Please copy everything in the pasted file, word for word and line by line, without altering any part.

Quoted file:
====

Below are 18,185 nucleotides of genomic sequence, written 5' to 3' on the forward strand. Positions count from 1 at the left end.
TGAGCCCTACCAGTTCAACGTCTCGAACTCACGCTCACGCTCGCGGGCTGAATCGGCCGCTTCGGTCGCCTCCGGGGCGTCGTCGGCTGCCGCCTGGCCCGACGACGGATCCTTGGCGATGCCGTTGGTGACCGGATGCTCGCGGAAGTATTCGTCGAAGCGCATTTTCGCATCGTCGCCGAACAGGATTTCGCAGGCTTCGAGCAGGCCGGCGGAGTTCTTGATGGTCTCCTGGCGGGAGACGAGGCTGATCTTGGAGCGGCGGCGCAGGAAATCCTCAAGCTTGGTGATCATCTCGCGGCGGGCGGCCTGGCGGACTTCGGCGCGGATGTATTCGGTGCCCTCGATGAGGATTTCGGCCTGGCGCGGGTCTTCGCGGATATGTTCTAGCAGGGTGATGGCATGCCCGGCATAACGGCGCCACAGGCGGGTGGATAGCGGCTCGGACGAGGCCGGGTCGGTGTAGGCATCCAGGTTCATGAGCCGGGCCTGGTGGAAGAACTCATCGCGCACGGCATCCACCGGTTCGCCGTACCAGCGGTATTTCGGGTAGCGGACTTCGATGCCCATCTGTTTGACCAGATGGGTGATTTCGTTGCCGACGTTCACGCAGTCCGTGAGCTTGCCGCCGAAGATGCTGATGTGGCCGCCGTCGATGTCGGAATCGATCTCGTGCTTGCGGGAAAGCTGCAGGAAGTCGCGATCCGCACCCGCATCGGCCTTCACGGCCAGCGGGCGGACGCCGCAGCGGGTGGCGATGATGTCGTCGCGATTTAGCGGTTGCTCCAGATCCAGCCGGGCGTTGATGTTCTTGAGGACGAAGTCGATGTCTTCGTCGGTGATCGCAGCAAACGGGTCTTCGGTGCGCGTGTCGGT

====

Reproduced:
Below are 18,185 nucleotides of genomic sequence, written 5' to 3' on the forward strand. Positions count from 1 at the left end.
TGAGCCCTACCAGTTCAACGTCTCGAACTCACGCTCACGCTCGCGGGCTGAATCGGCCGCTTCGGTCGCCTCCGGGGCGTCGTCGGCTGCCGCCTGGCCCGACGACGGATCCTTGGCGATGCCGTTGGTGACCGGATGCTCGCGGAAGTATTCGTCGAAGCGCATTTTCGCATCGTCGCCGAACAGGATTTCGCAGGCTTCGAGCAGGCCGGCGGAGTTCTTGATGGTCTCCTGGCGGGAGACGAGGCTGATCTTGGAGCGGCGGCGCAGGAAATCCTCAAGCTTGGTGATCATCTCGCGGCGGGCGGCCTGGCGGACTTCGGCGCGGATGTATTCGGTGCCCTCGATGAGGATTTCGGCCTGGCGCGGGTCTTCGCGGATATGTTCTAGCAGGGTGATGGCATGCCCGGCATAACGGCGCCACAGGCGGGTGGATAGCGGCTCGGACGAGGCCGGGTCGGTGTAGGCATCCAGGTTCATGAGCCGGGCCTGGTGGAAGAACTCATCGCGCACGGCATCCACCGGTTCGCCGTACCAGCGGTATTTCGGGTAGCGGACTTCGATGCCCATCTGTTTGACCAGATGGGTGATTTCGTTGCCGACGTTCACGCAGTCCGTGAGCTTGCCGCCGAAGATGCTGATGTGGCCGCCGTCGATGTCGGAATCGATCTCGTGCTTGCGGGAAAGCTGCAGGAAGTCGCGATCCGCACCCGCATCGGCCTTCACGGCCAGCGGGCGGACGCCGCAGCGGGTGGCGATGATGTCGTCGCGATTTAGCGGTTGCTCCAGATCCAGCCGGGCGTTGATGTTCTTGAGGACGAAGTCGATGTCTTCGTCGGTGATCGCAGCAAACGGGTCTTCGGTGCGCGTGTCGGT